Black belts at age 11 and 62
Age is no respecter of boards and bricks, as this year’s 11- to 62-year-old black belt testers broke all their boards and bricks during the curriculum portion of the annual PRO-TKD black belt test.
The boards were covered with writing and pictures of student’s fears, and each tester explained those fears to a panel of judges before smashing them with kicks and punches.
The group demonstrated their martial art skills, as well as their character.
Remember the days when gentlemen opened the door for ladies and “please” and “thank you” were a common thing? Children had respect for their parents, teachers and elders. Answers to questions were, “Yes sir,” or, “Yes, ma’am.”
The characteristics of respect, good manners, courtesy, integrity, perseverance, self-control, courage, discipline and patience were alive and well, as six members of the Roaring Fork Valley became black belts last Sunday evening after a 48-hour test. This year’s members varied in age from 11 to 62.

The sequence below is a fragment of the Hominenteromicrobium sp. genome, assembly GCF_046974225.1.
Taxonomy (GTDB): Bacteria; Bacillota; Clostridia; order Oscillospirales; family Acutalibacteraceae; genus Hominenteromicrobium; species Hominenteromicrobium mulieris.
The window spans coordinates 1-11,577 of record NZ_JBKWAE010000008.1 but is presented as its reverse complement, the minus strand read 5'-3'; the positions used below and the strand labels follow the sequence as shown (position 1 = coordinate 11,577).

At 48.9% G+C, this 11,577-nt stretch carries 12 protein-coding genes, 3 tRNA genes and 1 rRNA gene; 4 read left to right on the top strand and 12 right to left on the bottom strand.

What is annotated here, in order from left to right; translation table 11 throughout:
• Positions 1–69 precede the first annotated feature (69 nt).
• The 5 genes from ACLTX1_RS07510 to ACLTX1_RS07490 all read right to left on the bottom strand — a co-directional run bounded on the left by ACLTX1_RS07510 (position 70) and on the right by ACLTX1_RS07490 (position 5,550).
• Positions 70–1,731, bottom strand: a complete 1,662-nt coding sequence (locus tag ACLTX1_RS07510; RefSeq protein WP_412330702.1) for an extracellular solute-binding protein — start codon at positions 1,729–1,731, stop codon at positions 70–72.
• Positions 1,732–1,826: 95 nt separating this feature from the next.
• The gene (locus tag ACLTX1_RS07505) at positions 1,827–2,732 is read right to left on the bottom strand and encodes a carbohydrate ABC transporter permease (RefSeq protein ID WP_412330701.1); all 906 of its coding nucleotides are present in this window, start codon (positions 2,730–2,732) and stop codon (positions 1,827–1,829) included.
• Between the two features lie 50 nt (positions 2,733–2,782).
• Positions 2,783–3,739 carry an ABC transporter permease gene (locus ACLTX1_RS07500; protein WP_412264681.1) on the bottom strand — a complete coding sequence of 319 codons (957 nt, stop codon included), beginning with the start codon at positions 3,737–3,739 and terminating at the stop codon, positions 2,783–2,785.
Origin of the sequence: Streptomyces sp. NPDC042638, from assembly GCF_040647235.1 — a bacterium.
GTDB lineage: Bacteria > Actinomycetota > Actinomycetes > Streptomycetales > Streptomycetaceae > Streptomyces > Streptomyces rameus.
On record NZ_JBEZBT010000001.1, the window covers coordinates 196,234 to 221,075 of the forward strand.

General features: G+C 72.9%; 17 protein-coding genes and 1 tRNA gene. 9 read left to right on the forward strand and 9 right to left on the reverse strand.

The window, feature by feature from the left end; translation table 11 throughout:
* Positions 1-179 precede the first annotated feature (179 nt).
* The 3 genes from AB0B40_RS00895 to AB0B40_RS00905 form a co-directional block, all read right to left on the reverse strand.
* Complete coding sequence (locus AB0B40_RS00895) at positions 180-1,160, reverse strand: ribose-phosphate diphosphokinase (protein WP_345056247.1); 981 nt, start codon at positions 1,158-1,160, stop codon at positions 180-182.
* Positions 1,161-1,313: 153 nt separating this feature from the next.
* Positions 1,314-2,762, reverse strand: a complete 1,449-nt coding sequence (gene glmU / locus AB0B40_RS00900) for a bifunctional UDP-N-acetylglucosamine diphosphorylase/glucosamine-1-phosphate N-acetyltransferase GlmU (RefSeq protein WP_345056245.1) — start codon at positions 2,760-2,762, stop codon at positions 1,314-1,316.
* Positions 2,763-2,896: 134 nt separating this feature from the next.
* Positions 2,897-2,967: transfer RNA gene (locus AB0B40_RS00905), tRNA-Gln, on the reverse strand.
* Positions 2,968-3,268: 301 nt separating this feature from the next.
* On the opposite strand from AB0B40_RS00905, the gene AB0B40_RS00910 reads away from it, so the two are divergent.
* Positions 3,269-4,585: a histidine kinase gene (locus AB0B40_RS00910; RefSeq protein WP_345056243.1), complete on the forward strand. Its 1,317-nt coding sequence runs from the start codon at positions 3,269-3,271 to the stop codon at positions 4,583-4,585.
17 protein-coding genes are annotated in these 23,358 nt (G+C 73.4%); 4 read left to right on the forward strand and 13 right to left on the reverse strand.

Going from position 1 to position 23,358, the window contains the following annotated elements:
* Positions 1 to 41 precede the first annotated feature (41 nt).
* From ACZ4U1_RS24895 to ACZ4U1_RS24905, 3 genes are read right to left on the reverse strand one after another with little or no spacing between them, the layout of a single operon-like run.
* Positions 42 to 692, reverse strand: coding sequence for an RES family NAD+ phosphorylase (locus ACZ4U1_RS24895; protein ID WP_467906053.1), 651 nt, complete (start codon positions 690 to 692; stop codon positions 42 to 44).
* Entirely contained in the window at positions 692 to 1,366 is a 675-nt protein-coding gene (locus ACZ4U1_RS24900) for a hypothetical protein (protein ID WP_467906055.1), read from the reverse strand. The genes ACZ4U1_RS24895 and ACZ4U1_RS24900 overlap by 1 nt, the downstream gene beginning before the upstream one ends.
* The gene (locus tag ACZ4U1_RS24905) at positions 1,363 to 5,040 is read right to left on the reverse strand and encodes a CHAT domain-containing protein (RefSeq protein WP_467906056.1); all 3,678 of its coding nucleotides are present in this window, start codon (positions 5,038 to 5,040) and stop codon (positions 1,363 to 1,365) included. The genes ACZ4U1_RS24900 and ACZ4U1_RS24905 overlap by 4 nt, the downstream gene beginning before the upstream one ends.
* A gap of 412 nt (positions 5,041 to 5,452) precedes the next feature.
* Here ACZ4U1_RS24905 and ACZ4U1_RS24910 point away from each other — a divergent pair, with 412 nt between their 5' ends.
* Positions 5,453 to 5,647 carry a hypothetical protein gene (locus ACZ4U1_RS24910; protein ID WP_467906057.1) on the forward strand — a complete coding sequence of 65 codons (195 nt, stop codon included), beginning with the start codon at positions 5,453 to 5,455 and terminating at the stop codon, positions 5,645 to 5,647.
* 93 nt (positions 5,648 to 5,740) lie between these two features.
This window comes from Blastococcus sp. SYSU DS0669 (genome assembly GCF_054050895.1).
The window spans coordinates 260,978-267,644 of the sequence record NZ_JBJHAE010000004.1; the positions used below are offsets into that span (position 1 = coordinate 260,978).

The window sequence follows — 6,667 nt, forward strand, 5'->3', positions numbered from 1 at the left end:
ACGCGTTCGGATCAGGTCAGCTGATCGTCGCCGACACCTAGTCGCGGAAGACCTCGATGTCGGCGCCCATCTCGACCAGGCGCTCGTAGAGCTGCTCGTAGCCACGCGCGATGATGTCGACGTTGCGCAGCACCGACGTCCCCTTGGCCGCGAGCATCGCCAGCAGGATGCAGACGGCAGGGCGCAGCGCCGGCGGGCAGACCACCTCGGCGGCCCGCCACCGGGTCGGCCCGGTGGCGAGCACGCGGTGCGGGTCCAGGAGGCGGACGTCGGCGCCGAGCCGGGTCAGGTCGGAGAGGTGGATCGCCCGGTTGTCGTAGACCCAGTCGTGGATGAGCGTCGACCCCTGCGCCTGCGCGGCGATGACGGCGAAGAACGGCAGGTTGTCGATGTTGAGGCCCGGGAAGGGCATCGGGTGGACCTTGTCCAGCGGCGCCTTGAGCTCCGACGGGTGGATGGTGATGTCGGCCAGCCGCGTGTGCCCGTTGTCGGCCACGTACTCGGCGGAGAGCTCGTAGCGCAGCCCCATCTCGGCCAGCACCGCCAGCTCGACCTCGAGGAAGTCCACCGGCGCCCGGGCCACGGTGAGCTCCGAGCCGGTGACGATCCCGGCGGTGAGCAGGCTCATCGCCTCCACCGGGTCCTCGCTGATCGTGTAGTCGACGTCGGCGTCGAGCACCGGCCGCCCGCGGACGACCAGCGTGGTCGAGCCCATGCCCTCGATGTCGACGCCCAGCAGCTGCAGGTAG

PRO-TKD Martial Arts Center of Carbondale proudly tied black belts on 11-year-old Norah Boucher of Carbondale, 14-year-old Jacob Wadsworth of Silt, 14-year-old Anton Freeman of Carbondale, 15-year-old Kendra Quezada of Carbondale, 14-year-old Durga Reed of Carbondale and 62-year-old Deb Burkholder of Carbondale before a crowd of family, friends, martial art peers and distinguished judges, including Grand Master Han Lee, a two-time Olympic medalist and Olympic coach.
This annual test takes place in the first part of August, beginning Friday evening and concluding Sunday evening. The test covers a wide variety of curriculum that all the candidates have practiced, as well as many team building, endurance and self-overcoming aspects that transform their character and build an understanding of who they are.
By Sunday evening, they all have ownership in a confidence that will help them navigate the rest of their life.
On Monday, when they shared their experiences and victories with their teammates at the PRO-TKD Center, their transformation was apparent to all. Sure, they have great punching and kicking skills because they are martial artists, but they also have an understanding of the “Do” of Taekwondo, the way. They have spent many hours of meditation on various topics of life to search deep and understand a piece of their purpose and their destiny.
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Two members of the public told the Roaring Fork School District Board last week that they feel voiceless when it comes to district hiring processes.